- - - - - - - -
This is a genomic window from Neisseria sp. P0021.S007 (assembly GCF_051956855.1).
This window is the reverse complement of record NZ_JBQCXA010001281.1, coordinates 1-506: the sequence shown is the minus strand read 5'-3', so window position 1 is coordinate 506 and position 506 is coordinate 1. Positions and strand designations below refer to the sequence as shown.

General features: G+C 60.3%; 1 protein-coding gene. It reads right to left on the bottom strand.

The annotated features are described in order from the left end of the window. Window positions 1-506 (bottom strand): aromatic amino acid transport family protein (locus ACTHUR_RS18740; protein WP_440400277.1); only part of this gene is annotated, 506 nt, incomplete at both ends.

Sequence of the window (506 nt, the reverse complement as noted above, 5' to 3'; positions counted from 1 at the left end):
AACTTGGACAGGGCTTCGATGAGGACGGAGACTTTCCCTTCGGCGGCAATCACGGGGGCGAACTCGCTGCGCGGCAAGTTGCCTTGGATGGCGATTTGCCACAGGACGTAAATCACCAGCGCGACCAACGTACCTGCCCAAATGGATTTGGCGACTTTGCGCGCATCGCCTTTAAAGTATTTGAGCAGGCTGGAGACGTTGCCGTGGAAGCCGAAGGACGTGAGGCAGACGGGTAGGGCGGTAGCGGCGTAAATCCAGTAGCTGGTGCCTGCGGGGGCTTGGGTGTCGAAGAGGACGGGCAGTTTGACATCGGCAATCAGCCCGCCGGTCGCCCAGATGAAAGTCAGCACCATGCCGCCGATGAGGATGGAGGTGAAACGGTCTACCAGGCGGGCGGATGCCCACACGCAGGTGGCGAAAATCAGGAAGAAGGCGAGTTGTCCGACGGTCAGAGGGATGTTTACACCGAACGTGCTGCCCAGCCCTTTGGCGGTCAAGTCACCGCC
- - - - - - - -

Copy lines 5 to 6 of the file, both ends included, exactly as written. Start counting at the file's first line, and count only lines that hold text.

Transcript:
Sequence of the window (506 nt, the reverse complement as noted above, 5' to 3'; positions counted from 1 at the left end):
AACTTGGACAGGGCTTCGATGAGGACGGAGACTTTCCCTTCGGCGGCAATCACGGGGGCGAACTCGCTGCGCGGCAAGTTGCCTTGGATGGCGATTTGCCACAGGACGTAAATCACCAGCGCGACCAACGTACCTGCCCAAATGGATTTGGCGACTTTGCGCGCATCGCCTTTAAAGTATTTGAGCAGGCTGGAGACGTTGCCGTGGAAGCCGAAGGACGTGAGGCAGACGGGTAGGGCGGTAGCGGCGTAAATCCAGTAGCTGGTGCCTGCGGGGGCTTGGGTGTCGAAGAGGACGGGCAGTTTGACATCGGCAATCAGCCCGCCGGTCGCCCAGATGAAAGTCAGCACCATGCCGCCGATGAGGATGGAGGTGAAACGGTCTACCAGGCGGGCGGATGCCCACACGCAGGTGGCGAAAATCAGGAAGAAGGCGAGTTGTCCGACGGTCAGAGGGATGTTTACACCGAACGTGCTGCCCAGCCCTTTGGCGGTCAAGTCACCGCC